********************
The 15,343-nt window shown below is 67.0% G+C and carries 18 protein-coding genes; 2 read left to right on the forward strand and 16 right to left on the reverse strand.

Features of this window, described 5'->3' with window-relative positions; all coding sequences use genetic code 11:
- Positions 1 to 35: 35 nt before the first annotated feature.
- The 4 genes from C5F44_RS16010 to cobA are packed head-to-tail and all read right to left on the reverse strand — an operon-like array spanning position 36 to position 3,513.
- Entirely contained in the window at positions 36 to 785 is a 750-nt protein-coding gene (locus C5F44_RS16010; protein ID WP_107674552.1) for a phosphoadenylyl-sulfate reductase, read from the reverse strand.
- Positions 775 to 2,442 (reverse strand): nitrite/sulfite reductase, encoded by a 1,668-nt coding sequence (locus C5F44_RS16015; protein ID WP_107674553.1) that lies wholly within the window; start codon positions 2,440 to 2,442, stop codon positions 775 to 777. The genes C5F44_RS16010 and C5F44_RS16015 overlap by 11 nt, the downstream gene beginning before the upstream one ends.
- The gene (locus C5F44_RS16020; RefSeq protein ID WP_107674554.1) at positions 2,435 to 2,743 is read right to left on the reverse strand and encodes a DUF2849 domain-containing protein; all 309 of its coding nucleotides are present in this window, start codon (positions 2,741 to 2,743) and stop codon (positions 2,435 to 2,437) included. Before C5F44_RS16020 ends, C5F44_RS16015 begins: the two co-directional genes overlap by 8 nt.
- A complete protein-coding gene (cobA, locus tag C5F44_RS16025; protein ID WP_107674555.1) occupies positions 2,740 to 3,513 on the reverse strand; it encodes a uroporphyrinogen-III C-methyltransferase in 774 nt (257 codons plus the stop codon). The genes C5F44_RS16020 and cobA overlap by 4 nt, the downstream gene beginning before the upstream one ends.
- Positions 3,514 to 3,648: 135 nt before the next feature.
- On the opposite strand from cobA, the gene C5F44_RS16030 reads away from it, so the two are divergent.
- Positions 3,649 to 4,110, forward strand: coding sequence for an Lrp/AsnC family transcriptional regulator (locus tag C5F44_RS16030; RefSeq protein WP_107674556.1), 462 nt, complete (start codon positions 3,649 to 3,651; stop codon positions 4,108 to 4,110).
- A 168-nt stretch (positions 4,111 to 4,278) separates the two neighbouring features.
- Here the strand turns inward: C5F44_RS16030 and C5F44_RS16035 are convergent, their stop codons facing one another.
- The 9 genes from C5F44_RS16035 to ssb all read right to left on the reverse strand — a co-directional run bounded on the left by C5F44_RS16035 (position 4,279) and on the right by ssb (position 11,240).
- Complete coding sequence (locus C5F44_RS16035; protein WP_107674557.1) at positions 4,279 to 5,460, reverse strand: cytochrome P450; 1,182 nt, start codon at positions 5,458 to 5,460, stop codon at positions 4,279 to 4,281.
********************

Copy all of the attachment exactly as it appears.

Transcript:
The 15,343-nt window shown below is 67.0% G+C and carries 18 protein-coding genes; 2 read left to right on the forward strand and 16 right to left on the reverse strand.

Features of this window, described 5'->3' with window-relative positions; all coding sequences use genetic code 11:
- Positions 1 to 35: 35 nt before the first annotated feature.
- The 4 genes from C5F44_RS16010 to cobA are packed head-to-tail and all read right to left on the reverse strand — an operon-like array spanning position 36 to position 3,513.
- Entirely contained in the window at positions 36 to 785 is a 750-nt protein-coding gene (locus C5F44_RS16010; protein ID WP_107674552.1) for a phosphoadenylyl-sulfate reductase, read from the reverse strand.
- Positions 775 to 2,442 (reverse strand): nitrite/sulfite reductase, encoded by a 1,668-nt coding sequence (locus C5F44_RS16015; protein ID WP_107674553.1) that lies wholly within the window; start codon positions 2,440 to 2,442, stop codon positions 775 to 777. The genes C5F44_RS16010 and C5F44_RS16015 overlap by 11 nt, the downstream gene beginning before the upstream one ends.
- The gene (locus C5F44_RS16020; RefSeq protein ID WP_107674554.1) at positions 2,435 to 2,743 is read right to left on the reverse strand and encodes a DUF2849 domain-containing protein; all 309 of its coding nucleotides are present in this window, start codon (positions 2,741 to 2,743) and stop codon (positions 2,435 to 2,437) included. Before C5F44_RS16020 ends, C5F44_RS16015 begins: the two co-directional genes overlap by 8 nt.
- A complete protein-coding gene (cobA, locus tag C5F44_RS16025; protein ID WP_107674555.1) occupies positions 2,740 to 3,513 on the reverse strand; it encodes a uroporphyrinogen-III C-methyltransferase in 774 nt (257 codons plus the stop codon). The genes C5F44_RS16020 and cobA overlap by 4 nt, the downstream gene beginning before the upstream one ends.
- Positions 3,514 to 3,648: 135 nt before the next feature.
- On the opposite strand from cobA, the gene C5F44_RS16030 reads away from it, so the two are divergent.
- Positions 3,649 to 4,110, forward strand: coding sequence for an Lrp/AsnC family transcriptional regulator (locus tag C5F44_RS16030; RefSeq protein WP_107674556.1), 462 nt, complete (start codon positions 3,649 to 3,651; stop codon positions 4,108 to 4,110).
- A 168-nt stretch (positions 4,111 to 4,278) separates the two neighbouring features.
- Here the strand turns inward: C5F44_RS16030 and C5F44_RS16035 are convergent, their stop codons facing one another.
- The 9 genes from C5F44_RS16035 to ssb all read right to left on the reverse strand — a co-directional run bounded on the left by C5F44_RS16035 (position 4,279) and on the right by ssb (position 11,240).
- Complete coding sequence (locus C5F44_RS16035; protein WP_107674557.1) at positions 4,279 to 5,460, reverse strand: cytochrome P450; 1,182 nt, start codon at positions 5,458 to 5,460, stop codon at positions 4,279 to 4,281.